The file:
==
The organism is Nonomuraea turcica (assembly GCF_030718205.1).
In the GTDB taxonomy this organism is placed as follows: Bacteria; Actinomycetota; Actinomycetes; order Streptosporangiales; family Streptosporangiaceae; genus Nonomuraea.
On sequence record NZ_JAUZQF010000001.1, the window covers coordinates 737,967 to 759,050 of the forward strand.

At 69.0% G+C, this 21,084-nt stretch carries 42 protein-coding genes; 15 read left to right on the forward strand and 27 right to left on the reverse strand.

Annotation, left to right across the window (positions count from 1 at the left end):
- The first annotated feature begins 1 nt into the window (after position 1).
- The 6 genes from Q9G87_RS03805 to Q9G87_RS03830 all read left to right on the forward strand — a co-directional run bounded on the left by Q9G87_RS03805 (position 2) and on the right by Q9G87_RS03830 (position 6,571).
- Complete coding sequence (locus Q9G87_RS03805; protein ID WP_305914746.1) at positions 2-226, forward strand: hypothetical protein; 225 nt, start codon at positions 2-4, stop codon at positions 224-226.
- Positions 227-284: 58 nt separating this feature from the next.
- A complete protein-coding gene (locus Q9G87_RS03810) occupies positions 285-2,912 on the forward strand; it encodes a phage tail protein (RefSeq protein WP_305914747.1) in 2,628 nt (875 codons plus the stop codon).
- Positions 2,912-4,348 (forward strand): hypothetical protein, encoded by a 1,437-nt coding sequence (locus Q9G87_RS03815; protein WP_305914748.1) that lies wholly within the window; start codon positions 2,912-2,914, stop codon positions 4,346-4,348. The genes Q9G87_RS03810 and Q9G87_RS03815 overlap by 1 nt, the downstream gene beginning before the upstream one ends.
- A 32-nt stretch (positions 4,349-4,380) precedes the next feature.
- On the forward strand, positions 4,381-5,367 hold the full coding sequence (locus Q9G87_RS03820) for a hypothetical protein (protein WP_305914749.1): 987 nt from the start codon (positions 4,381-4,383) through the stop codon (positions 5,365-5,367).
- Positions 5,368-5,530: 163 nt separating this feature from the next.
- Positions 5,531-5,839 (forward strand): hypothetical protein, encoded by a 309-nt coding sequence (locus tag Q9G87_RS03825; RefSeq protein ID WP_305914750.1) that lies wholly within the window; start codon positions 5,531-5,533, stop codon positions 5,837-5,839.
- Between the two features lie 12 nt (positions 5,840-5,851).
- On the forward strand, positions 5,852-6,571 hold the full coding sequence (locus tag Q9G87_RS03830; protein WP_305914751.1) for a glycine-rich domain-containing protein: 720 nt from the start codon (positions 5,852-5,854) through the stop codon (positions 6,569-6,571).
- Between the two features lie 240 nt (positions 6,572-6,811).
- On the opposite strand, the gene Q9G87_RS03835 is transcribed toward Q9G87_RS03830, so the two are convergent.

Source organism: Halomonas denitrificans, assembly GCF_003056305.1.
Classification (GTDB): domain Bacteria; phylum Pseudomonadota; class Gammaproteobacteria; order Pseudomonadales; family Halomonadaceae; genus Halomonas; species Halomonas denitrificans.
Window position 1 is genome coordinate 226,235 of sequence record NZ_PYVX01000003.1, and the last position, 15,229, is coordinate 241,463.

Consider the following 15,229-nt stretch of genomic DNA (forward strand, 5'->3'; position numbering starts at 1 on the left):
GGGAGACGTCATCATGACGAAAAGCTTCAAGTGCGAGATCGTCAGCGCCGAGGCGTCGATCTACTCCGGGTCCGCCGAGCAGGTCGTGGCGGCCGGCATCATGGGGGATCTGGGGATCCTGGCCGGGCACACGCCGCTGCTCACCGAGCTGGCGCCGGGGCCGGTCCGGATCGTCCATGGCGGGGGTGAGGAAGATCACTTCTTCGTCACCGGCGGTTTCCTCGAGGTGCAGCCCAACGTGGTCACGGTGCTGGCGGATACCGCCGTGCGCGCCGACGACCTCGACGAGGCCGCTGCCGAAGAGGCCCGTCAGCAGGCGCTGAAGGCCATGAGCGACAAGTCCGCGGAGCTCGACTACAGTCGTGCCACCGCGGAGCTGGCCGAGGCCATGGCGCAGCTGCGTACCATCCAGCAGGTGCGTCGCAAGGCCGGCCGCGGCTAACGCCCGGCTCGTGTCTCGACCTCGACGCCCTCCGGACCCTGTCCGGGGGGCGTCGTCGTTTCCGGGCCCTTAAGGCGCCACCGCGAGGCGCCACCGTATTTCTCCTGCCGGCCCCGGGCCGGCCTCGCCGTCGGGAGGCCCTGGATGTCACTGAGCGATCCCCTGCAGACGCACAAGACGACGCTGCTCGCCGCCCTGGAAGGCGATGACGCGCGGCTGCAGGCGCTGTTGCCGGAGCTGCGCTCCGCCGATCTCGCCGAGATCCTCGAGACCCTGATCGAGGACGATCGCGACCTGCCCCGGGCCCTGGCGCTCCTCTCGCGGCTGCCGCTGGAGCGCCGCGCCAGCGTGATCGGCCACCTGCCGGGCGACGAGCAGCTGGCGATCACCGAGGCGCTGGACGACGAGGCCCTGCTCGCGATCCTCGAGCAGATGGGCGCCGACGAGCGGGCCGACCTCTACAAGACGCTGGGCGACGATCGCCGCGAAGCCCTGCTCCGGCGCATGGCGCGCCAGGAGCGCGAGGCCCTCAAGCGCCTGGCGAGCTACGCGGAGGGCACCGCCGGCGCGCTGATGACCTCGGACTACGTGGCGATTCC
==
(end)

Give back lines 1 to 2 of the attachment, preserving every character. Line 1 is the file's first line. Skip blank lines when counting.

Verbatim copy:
The organism is Nonomuraea turcica (assembly GCF_030718205.1).
In the GTDB taxonomy this organism is placed as follows: Bacteria; Actinomycetota; Actinomycetes; order Streptosporangiales; family Streptosporangiaceae; genus Nonomuraea.